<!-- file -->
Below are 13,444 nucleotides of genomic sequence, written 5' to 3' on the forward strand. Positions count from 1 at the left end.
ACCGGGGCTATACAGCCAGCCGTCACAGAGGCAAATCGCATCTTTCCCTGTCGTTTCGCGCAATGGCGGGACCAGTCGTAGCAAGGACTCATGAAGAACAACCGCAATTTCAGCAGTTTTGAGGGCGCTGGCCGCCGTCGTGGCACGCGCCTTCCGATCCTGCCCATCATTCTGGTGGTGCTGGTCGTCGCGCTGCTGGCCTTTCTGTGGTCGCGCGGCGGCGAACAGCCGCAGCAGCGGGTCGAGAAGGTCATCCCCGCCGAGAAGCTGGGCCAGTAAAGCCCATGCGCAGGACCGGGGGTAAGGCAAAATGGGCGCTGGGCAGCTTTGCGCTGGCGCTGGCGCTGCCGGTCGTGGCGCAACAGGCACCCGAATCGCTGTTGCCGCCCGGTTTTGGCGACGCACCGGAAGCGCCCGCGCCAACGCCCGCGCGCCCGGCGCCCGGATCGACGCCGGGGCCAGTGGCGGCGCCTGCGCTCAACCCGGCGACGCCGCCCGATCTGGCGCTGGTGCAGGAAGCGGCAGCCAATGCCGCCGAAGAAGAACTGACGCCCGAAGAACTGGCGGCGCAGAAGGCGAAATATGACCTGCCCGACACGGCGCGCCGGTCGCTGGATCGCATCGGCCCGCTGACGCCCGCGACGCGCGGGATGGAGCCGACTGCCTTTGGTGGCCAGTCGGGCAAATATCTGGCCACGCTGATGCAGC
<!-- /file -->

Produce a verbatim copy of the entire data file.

Below are 13,444 nucleotides of genomic sequence, written 5' to 3' on the forward strand. Positions count from 1 at the left end.
ACCGGGGCTATACAGCCAGCCGTCACAGAGGCAAATCGCATCTTTCCCTGTCGTTTCGCGCAATGGCGGGACCAGTCGTAGCAAGGACTCATGAAGAACAACCGCAATTTCAGCAGTTTTGAGGGCGCTGGCCGCCGTCGTGGCACGCGCCTTCCGATCCTGCCCATCATTCTGGTGGTGCTGGTCGTCGCGCTGCTGGCCTTTCTGTGGTCGCGCGGCGGCGAACAGCCGCAGCAGCGGGTCGAGAAGGTCATCCCCGCCGAGAAGCTGGGCCAGTAAAGCCCATGCGCAGGACCGGGGGTAAGGCAAAATGGGCGCTGGGCAGCTTTGCGCTGGCGCTGGCGCTGCCGGTCGTGGCGCAACAGGCACCCGAATCGCTGTTGCCGCCCGGTTTTGGCGACGCACCGGAAGCGCCCGCGCCAACGCCCGCGCGCCCGGCGCCCGGATCGACGCCGGGGCCAGTGGCGGCGCCTGCGCTCAACCCGGCGACGCCGCCCGATCTGGCGCTGGTGCAGGAAGCGGCAGCCAATGCCGCCGAAGAAGAACTGACGCCCGAAGAACTGGCGGCGCAGAAGGCGAAATATGACCTGCCCGACACGGCGCGCCGGTCGCTGGATCGCATCGGCCCGCTGACGCCCGCGACGCGCGGGATGGAGCCGACTGCCTTTGGTGGCCAGTCGGGCAAATATCTGGCCACGCTGATGCAGC